Lynn Jenkins, U.S. Representative for Kansas’s 2nd Congressional District, visited the Carnegie Building, headquarters of the Freedom’s Frontier National Heritage Area, 200 W. 9th St., Lawrence, Kansas, on Monday, March 13.
In February, Freedom’s Frontier Executive Director Jim Ogle, and Managing Director Julie McPike visited Congresswoman Jenkins’s office in Washington, D.C, while in the Capitol as part of the annual meeting of the Alliance of National Heritage Areas.
During the Freedom’s Frontier staff visit to Congresswoman Jenkins’s office, she reaffirmed her support of national heritage areas by signing on as a cosponsor of H.R.1002, the National Heritage Area Act of 2017. This bill would bring all 49 national heritage areas under the same legislation, provide unified national standards, national oversight, analysis, coordination, technical and financial assistance, and support to ensure consistency and accountability of the National Heritage Area System.
Jenkins visited Lawrence to find out more about the heritage area, and its work with more than 200 partnering organizations to tell the region’s nationally significant stories of the shaping of the frontier, the Missouri-Kansas Border War, and the enduring struggle for freedom.
During her visit, Jenkins viewed some of the exhibits, and learned about educational programs and materials created through the Freedom’s Frontier Interpretive Grant Program.
In 2016, the Interpretive Grant Program awarded $137,745 in 32 grants to partnering organizations for a variety of projects, that supported 190 jobs in the 41 Kansas and Missouri counties of Freedom’s Frontier. All grants over $1,500 require the grantee to match at least half of the requested amount. Our partners surpassed that, by leveraging $1,649,978 in cash match, staff and volunteer time at historic sites, and in-kind donations of goods and services that has also gone into those Interpretive Grant projects.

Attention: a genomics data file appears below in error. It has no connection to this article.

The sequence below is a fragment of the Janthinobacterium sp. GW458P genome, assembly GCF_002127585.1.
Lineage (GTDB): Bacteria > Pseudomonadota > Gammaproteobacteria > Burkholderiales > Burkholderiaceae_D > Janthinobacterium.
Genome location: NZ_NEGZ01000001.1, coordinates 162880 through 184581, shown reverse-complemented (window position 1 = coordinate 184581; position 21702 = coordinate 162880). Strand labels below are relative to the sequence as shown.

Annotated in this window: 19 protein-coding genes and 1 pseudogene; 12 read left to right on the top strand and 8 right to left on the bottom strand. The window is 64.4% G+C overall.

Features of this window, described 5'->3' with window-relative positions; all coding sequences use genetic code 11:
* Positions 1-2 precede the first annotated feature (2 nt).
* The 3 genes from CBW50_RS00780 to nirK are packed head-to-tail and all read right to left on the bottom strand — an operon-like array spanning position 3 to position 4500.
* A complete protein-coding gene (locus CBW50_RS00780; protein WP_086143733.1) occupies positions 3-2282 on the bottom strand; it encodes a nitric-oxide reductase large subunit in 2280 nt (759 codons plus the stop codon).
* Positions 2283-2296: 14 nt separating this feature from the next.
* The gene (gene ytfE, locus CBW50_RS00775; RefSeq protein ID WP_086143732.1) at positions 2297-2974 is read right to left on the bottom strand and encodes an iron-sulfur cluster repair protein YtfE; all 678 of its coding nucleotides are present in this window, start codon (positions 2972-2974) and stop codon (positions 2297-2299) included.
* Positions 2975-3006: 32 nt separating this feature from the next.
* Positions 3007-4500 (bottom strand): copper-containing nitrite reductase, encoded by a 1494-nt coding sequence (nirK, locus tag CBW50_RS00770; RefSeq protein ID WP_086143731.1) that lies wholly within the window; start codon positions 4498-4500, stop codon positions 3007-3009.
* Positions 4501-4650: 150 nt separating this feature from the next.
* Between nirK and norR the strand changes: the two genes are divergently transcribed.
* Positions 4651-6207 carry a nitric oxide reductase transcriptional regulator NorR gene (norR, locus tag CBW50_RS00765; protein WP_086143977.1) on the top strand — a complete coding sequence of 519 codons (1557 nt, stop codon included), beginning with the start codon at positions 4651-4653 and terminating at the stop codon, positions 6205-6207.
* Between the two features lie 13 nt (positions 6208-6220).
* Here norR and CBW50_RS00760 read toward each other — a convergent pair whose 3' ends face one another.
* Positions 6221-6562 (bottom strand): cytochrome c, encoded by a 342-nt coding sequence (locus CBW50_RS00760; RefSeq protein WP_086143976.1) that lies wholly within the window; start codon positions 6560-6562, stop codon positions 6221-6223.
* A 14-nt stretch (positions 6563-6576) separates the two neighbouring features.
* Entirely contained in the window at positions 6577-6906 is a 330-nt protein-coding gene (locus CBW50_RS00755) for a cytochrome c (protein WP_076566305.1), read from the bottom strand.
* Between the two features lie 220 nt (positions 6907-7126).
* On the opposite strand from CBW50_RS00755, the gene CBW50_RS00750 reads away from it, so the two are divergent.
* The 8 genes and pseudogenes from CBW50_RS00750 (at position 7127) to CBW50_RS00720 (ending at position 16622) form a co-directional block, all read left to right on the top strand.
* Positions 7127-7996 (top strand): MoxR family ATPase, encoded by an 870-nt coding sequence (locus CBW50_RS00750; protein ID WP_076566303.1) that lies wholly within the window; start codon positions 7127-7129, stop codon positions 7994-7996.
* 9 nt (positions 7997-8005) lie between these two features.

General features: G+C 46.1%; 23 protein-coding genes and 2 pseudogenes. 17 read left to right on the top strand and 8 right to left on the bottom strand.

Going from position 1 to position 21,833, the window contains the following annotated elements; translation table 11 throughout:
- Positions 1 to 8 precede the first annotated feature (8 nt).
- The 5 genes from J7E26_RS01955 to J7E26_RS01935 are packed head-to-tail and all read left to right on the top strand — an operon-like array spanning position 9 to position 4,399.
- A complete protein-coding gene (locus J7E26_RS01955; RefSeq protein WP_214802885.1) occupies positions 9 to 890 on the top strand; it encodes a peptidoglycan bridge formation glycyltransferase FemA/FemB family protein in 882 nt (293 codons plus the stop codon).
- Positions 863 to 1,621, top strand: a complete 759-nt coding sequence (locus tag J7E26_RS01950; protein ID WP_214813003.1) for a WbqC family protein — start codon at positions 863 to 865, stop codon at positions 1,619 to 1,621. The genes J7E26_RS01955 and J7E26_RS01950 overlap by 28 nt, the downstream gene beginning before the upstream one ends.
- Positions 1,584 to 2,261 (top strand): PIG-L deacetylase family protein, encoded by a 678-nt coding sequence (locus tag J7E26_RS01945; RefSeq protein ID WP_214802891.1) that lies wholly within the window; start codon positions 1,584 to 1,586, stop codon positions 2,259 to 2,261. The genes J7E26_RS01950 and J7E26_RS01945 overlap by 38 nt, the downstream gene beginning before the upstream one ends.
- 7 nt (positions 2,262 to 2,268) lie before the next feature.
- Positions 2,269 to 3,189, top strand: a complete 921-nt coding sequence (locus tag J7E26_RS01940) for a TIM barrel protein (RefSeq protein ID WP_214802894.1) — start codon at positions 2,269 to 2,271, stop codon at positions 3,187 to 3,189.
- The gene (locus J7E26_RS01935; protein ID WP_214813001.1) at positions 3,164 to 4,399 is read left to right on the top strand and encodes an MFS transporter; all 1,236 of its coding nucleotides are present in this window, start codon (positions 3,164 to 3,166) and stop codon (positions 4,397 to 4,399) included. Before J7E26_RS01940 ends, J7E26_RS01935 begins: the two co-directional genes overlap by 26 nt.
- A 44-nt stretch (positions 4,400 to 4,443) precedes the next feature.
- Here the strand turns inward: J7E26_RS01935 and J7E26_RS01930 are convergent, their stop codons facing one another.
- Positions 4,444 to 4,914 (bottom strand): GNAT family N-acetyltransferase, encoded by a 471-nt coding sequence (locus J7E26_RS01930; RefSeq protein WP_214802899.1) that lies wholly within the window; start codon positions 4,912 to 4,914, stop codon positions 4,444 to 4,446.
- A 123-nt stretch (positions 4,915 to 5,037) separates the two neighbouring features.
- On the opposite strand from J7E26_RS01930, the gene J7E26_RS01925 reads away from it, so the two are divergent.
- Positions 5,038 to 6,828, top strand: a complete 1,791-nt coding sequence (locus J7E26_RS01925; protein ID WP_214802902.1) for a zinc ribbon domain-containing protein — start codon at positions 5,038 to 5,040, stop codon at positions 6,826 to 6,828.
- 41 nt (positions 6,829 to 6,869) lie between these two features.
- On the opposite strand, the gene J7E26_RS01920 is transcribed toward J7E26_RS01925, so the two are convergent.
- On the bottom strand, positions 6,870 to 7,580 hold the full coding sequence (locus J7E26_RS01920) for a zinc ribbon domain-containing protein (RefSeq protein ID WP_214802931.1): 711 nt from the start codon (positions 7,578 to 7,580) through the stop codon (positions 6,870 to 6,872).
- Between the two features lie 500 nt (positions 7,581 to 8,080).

In addition to the permanent exhibits, some of the other projects on exhibit included:
Lawrence Public Library and Henry Fortunato, Sunflower Republic, LLC, displayed interpretive panels for the Burroughs Creek Trail Project. A Hike Through History on the Burroughs Creek Trail in Lawrence, Kansas began as a library exhibit, but has evolved into a 9-panel permanent installation along a 1.7 mile trail. Panel topics include Quantrill’s Raid, the Oregon-California Trial, and Kansas railroad history.
Mike McCormick, Executive Director of Kansas African American Museum and Jo Bogan, trail project manager, provided information about the Kansas African American History Trail. Part of that trail will run through eastern Kansas. This project, funded in part by an Institute of Museum and Library Services grant, seeks to elevate the public’s knowledge of Kansas African American History and the events that shaped and defined our shared history and culture.
Nate McAlister, Royal Valley Middle School history teacher, and students from this school in Mayetta, Kansas, who assisted with the creation of a mural about the 1st Kansas Colored Infantry, shared their project. The students won the Freedom’s Frontier Tacha Freedom Award, an annual award presented to students who interpret Freedom’s Frontier history, for the mural they produced.
Johnson County Library has worked with two Kansas City metro high schools to create the KC Race Project. Freedom’s Frontier Interpretive Grant funding is assisting with guide books, and other aspects of bus tours that take students to Kansas City neighborhoods and allow them to begin a dialog about racial issues in their community. The program involves students reading the Tanner Colby book, Some of My Best Friends are Black, and meeting the author to continue their discussions. Lawrence Public Library is working on duplicating this program in Lawrence, and were in attendance to discuss the program.
Freedom’s Frontier has recently partnered with the Greenbush Southeast Kansas Education Service Center. Among the projects being developed is a distance learning educational program that will create online classroom opportunities to meet state history instruction standards. Greenbush staff will work with the Freedom’s Frontier Education and Interpretation Manager, and heritage area partners, to create lesson plans and provide technology that will connect Kansas classrooms to museums and historic sites that may be too distant for them to visit in person.
Freedom’s Frontier highlighted temporary exhibits at the Carnegie that include a plaque and information about Jim Lane, and a National Archives Bill of Rights display. The heritage area also showcased examples of signage that is going up throughout our 41 counties at partner sites, and plans for the directional and roadway signs. An example of a tourism kiosk in production for partner sites, and a timeline exhibit will also be on display in the Heritage Room.